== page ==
What a great question! It gets right to the heart of a discussion that more and more people are having about the NHS. They wonder if it can survive the way it is, given it needs more money and is struggling to give patients the quick, high-quality care they need. Some people are suggesting that the NHS should start charging people, as a way of raising much-needed extra income. If that happened people might have to pay £10 to visit a GP, for example.
I'm not going to answer your question directly. But I am going to answer it this way. I would rather live in a country in which the government agreed that the health service is the most important thing a country has and gave it the money it needs. Many European countries, such as Germany and France, put much more of their national wealth into health than we do. Their populations are healthier as a result. We should follow their lead. Theresa May is wrong to claim that the NHS is getting “more money than it asked for”. Anyone who works in the NHS would say that that's simply not true. Sometimes I wonder if the government actually wants the NHS to fail.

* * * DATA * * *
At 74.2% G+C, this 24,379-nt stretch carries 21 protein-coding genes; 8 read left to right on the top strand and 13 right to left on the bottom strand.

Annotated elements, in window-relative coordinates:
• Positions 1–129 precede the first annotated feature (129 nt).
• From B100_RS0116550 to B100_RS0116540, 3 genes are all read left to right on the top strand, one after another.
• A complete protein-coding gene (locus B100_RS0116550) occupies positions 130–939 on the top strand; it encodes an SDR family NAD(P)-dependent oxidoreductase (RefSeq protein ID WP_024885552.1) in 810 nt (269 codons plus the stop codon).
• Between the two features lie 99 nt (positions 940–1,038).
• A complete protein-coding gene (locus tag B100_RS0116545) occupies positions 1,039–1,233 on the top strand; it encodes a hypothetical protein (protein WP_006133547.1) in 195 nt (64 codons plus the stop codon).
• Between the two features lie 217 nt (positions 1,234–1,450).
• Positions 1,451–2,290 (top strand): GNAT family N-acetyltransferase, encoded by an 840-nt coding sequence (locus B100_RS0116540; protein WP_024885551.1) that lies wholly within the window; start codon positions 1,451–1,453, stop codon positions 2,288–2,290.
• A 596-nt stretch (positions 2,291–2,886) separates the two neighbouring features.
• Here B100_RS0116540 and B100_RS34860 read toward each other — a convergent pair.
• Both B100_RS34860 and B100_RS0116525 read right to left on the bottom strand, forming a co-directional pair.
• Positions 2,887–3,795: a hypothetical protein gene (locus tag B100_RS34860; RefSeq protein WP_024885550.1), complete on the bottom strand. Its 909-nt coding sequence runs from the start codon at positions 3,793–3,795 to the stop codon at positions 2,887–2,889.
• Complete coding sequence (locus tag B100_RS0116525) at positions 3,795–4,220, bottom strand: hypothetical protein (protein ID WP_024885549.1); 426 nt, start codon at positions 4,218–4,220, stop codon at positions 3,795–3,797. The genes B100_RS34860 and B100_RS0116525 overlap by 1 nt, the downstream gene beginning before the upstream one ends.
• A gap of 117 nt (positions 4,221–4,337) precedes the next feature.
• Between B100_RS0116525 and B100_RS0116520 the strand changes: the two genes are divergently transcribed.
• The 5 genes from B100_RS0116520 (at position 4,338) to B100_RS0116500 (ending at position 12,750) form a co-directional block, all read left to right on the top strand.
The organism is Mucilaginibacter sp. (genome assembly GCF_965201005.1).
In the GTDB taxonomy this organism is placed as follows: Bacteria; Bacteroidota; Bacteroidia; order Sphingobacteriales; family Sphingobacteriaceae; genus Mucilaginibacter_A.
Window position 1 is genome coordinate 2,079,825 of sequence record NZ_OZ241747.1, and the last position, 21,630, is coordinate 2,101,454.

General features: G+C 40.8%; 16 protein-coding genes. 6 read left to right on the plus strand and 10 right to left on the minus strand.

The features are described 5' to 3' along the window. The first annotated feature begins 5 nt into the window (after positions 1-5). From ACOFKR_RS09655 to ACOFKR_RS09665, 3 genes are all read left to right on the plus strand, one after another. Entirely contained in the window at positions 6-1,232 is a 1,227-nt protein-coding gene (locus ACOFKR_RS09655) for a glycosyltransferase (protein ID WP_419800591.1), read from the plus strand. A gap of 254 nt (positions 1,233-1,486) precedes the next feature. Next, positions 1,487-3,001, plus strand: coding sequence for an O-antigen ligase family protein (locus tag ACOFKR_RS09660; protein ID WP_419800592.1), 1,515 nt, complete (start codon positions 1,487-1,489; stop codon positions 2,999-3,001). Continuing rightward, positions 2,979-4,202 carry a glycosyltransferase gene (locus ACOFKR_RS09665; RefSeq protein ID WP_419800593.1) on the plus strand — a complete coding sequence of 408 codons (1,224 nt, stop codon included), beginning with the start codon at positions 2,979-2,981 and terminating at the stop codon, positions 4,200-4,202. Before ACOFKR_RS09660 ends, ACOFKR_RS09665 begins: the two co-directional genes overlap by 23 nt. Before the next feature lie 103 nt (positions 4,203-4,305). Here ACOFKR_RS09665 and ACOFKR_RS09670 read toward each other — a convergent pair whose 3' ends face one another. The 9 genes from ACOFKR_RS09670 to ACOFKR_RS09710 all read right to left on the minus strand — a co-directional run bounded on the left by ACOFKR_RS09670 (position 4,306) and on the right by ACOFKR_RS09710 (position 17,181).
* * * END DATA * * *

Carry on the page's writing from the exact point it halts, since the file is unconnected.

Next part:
Jeremy Hunt should make some changes. Is it time for online appointments?
From: HBowl, HBgirl, HBstar, HBwriter | Hillbrook Primary School
Some GP surgeries do already offer patients online and Skype appointments. I can see why some people think that doing this more often would make doctors' lives less busy. It would obviously be more convenient for patients, not having to actually visit the doctor in person.
However, I don't think that such appointments can or should ever replace face-to-face contact between doctors and their patients. People are much more likely to give the doctor useful or potentially even vital information about their symptoms when they are there with her or him. That extra information could make the difference to the doctor diagnosing the illness correctly.
More generally, yes, the NHS needs to change a lot. It will celebrate its 70th birthday in July 2018. But it wasn't set up to deal with so many people living as long as they do these days. It needs to become much, much better at stopping people from becoming ill in the first place. And in my opinion, the government must do far more to encourage or even force people to lead healthier lives, and especially to eat less junk food. But maybe we'll talk about that more the next time!